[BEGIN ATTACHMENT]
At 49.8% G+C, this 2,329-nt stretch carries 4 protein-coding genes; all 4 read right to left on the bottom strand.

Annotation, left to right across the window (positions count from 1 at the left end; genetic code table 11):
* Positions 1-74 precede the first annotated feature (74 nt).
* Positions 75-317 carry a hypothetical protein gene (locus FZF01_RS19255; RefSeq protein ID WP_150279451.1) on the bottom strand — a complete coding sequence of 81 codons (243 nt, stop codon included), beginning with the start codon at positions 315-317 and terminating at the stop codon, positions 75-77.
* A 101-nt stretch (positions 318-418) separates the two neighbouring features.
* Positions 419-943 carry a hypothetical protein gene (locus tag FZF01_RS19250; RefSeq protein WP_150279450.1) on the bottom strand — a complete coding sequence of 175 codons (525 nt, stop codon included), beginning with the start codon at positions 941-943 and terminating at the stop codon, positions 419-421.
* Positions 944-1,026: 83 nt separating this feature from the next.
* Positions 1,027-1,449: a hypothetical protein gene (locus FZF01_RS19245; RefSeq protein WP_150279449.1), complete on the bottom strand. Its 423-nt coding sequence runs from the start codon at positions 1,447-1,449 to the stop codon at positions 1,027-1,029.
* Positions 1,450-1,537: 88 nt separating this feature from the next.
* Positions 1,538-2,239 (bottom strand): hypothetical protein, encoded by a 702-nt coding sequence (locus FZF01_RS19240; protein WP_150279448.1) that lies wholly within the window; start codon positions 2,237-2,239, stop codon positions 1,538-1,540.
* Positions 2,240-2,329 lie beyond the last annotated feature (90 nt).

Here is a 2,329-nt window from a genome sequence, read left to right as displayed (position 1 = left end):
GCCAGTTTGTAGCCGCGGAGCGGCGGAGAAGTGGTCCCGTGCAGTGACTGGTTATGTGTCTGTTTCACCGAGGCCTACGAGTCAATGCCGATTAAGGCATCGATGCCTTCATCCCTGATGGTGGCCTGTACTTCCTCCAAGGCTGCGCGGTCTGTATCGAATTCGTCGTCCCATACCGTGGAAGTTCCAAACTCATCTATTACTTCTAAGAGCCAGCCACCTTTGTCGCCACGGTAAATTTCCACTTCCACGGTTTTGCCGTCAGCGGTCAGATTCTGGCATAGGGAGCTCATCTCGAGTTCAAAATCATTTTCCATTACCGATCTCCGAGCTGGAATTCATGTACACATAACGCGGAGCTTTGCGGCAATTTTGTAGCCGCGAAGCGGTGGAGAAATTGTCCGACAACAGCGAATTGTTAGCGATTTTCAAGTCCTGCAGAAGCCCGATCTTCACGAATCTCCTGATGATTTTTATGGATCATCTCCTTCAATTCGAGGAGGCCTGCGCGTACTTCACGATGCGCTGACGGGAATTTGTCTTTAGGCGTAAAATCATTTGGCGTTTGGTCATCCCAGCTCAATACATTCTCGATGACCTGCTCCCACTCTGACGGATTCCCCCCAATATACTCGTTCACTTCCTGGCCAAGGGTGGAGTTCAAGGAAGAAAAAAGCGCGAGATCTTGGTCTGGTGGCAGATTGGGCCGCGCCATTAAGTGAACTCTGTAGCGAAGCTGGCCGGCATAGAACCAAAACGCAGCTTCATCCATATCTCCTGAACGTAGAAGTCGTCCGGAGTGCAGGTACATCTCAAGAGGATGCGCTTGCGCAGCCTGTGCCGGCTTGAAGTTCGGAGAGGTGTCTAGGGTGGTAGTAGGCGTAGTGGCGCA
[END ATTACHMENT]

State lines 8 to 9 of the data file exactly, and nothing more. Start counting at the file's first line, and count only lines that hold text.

* Positions 1,027-1,449: a hypothetical protein gene (locus FZF01_RS19245; RefSeq protein WP_150279449.1), complete on the bottom strand. Its 423-nt coding sequence runs from the start codon at positions 1,447-1,449 to the stop codon at positions 1,027-1,029.
* Positions 1,450-1,537: 88 nt separating this feature from the next.